In many cases during the first half of fall, the introduction of stronger upper westerlies will lead to widespread fair and pleasantly warm weather in much of North America. This is because the flow aloft is both downslope and continental, and chances for storms are marginalized.
If you live east of the Rocky Mountains you will be hard pressed to find anything resembling cold air. Even calling it cool will be a stretch, except perhaps in Canada, where nocturnal drops in temperature are steeper due to the overall dryness of the atmosphere. The benefit is abundant sunshine, great for sportsman, late harvests, and football games.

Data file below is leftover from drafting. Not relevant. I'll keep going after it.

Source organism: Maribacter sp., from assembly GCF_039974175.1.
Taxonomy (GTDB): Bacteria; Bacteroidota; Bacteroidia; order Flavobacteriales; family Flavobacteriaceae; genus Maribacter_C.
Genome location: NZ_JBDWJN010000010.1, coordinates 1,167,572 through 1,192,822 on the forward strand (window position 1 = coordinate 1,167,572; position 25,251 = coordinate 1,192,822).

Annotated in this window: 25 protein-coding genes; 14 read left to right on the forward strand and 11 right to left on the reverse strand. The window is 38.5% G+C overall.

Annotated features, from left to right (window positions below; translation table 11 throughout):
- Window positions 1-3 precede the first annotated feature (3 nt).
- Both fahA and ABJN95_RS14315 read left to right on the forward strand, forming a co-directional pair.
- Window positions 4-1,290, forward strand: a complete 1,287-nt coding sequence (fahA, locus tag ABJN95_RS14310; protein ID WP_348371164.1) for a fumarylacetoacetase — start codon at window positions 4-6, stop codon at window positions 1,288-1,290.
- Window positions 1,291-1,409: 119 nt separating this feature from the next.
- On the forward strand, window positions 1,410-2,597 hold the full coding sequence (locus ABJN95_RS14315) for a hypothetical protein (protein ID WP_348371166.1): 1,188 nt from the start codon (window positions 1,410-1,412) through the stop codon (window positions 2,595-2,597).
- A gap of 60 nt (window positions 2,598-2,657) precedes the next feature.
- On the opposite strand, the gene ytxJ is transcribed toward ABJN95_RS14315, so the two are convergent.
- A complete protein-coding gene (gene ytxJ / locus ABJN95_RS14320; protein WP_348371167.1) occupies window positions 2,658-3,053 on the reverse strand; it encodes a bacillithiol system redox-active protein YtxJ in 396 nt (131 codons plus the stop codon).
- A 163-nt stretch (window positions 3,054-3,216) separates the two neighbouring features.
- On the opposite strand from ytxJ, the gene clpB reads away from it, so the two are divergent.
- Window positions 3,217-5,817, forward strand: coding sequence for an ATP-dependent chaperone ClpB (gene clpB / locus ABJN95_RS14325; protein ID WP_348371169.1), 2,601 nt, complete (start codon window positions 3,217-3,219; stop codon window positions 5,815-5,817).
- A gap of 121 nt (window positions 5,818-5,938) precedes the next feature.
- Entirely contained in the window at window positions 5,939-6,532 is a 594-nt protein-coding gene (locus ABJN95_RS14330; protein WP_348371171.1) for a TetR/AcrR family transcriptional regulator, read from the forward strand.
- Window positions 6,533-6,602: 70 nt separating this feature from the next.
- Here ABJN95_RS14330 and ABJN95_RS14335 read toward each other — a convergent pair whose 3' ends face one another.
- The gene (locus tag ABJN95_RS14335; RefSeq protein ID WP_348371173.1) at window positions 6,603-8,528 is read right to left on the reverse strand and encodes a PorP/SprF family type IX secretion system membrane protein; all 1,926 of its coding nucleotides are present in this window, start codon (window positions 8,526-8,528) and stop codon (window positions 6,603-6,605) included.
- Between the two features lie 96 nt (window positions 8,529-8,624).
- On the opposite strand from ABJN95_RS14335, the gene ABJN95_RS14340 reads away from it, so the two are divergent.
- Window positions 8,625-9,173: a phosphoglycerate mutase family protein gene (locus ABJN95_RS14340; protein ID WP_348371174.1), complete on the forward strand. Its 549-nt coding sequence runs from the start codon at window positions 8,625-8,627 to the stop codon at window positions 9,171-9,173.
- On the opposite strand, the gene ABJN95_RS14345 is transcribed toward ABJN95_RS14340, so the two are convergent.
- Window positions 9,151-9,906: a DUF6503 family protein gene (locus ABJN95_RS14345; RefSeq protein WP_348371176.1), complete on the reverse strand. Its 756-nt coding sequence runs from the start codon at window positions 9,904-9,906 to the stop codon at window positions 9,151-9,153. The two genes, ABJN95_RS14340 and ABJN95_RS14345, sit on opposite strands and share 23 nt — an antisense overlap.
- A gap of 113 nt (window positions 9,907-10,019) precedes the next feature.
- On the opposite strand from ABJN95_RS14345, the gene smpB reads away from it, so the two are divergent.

The proverbial “outsiders” in this pattern are the Pacific Northwest (nearness to the Gulf of Alaska Low) and Florida (slow approach of a TUTT signature from western Cuba). In the first case, the stretch from British Columbia southward to coastal California will be visited by cold fronts, clouds, showers and damp/chilly conditions. As for the Sunshine State, that upper disturbance could dump a lot of rain (thunderstorms involved), and may still be around ten days from now.
When will the cooler air start to move across North America? With the Madden-Julian Oscillation percolating in Phases 7 and 8, and a broad Kelvin wave entering the disturbed area from Southeast Asia, amplification of the jet streams is likely in about two weeks. Before that time, we are stuck with the cool West/warm Central, East alignment with strong spikes of hot weather in the south central states. If a severe weather event develops in the Great Plains and Mississippi Valley in mid-October, it will be time for a cool change.